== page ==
Use Online Resources

There are some really helpful and informative online resources now available including printables, crosswords, word searches, home learning packs, poster making ideas, online videos and so on. During lockdown home learning we used resources from both Twinkl, Ethique and others that you can find in this blog here. BBC Bitesize has also recently launched its new climate focussed online resources called The Regenerators. Here you can find videos, blogs, hints and tips, learning aids for schools etc.

Getting Outdoors

Another great way to talk to your children about climate change is by bringing it up when outdoors. Take this opportunity to look around you and show them wildlife, trees, plants and flowers. Talk about why they all have important roles, why we should take care of them, why we should plant more trees and how us protecting these will protect Earth.

If you spot litter, ask them why it is bad. If you see solar panels, talk about why these help us. If you are walking along a busy road, bring up air pollution. Everything around us can easily be a learning point.

Litter Picking

Kids love to litter pick. Honestly, they truly do and even if it seems a little odd to you, please do give it a go and see how much fun, how rewarding and how much your children begin to talk about the impact of leaving rubbish on the ground has. You can purchase litter pickers and gloves online and get out in your local area. Why not also check if there are any volunteer litter picking days near you here?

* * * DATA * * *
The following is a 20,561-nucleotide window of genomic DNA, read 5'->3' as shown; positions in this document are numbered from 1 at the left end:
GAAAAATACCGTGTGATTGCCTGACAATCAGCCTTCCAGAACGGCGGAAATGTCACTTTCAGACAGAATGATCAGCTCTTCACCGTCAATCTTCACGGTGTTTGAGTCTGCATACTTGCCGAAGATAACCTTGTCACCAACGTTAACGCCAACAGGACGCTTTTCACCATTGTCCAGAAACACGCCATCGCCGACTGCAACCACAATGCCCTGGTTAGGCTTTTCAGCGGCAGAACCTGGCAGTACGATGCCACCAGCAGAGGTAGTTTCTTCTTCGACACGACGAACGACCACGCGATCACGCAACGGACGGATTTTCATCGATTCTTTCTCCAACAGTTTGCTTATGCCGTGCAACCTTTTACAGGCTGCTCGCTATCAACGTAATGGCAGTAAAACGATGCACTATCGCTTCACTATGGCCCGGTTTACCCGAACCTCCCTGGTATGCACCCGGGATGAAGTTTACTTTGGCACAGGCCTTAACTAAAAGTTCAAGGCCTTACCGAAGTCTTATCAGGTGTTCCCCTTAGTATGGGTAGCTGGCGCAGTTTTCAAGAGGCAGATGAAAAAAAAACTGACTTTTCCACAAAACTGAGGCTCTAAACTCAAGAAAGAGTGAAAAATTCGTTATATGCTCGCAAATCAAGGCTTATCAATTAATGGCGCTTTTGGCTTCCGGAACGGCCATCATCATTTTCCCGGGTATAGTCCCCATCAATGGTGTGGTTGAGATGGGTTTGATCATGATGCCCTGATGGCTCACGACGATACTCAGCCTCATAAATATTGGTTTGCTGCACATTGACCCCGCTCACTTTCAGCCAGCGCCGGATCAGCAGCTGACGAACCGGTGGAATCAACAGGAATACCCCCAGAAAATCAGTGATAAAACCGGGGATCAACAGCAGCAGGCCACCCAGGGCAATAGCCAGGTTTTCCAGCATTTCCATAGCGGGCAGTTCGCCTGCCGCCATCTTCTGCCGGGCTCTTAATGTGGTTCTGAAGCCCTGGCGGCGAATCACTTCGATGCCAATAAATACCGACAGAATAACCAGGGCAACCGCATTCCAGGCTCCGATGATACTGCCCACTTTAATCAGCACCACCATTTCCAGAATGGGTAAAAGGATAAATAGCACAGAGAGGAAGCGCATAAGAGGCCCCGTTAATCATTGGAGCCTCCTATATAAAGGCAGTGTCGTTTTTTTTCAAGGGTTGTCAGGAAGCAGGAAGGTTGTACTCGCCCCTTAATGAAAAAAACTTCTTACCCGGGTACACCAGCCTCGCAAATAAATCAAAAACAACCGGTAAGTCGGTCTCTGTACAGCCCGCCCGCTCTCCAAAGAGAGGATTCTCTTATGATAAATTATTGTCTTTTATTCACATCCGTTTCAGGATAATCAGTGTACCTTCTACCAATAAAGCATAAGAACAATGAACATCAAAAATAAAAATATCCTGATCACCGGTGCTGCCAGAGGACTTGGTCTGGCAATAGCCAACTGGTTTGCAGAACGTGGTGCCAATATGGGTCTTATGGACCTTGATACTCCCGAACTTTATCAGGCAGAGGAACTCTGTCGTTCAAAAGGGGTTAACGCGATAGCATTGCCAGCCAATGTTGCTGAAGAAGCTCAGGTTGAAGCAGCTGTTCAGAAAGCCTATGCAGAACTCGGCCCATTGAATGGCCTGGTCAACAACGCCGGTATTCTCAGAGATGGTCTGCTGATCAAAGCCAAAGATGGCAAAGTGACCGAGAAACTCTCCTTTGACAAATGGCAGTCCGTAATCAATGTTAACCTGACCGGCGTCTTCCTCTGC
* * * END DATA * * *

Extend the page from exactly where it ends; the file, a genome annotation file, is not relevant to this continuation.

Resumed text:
my boys litter picking

Get Them Involved At Home

Action is a brilliant way of talking to your children, encouraging their own passions and making a difference as a family. Why not ask them to write down how they would like to make a change within their own home? Ideas could be anything from growing more flowers to growing your own veg, recycling more, creating a bug hotel, making a wildlife pond, switching off lights, turning the thermostat down, switching to reusables and so on. Whatever their ideas, allow them to implement them and see how they get on. This way you can talk about why they chose these things, what change they think they will make, how it will help the environment and make talking about climate change issues a more enjoyable topic.

The more we get used to talking to children about climate change and environmental issues the better chance we have of positive change in the future.

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*We were sent the Climate Dice to review on Instagram, we were not obliged to write about them.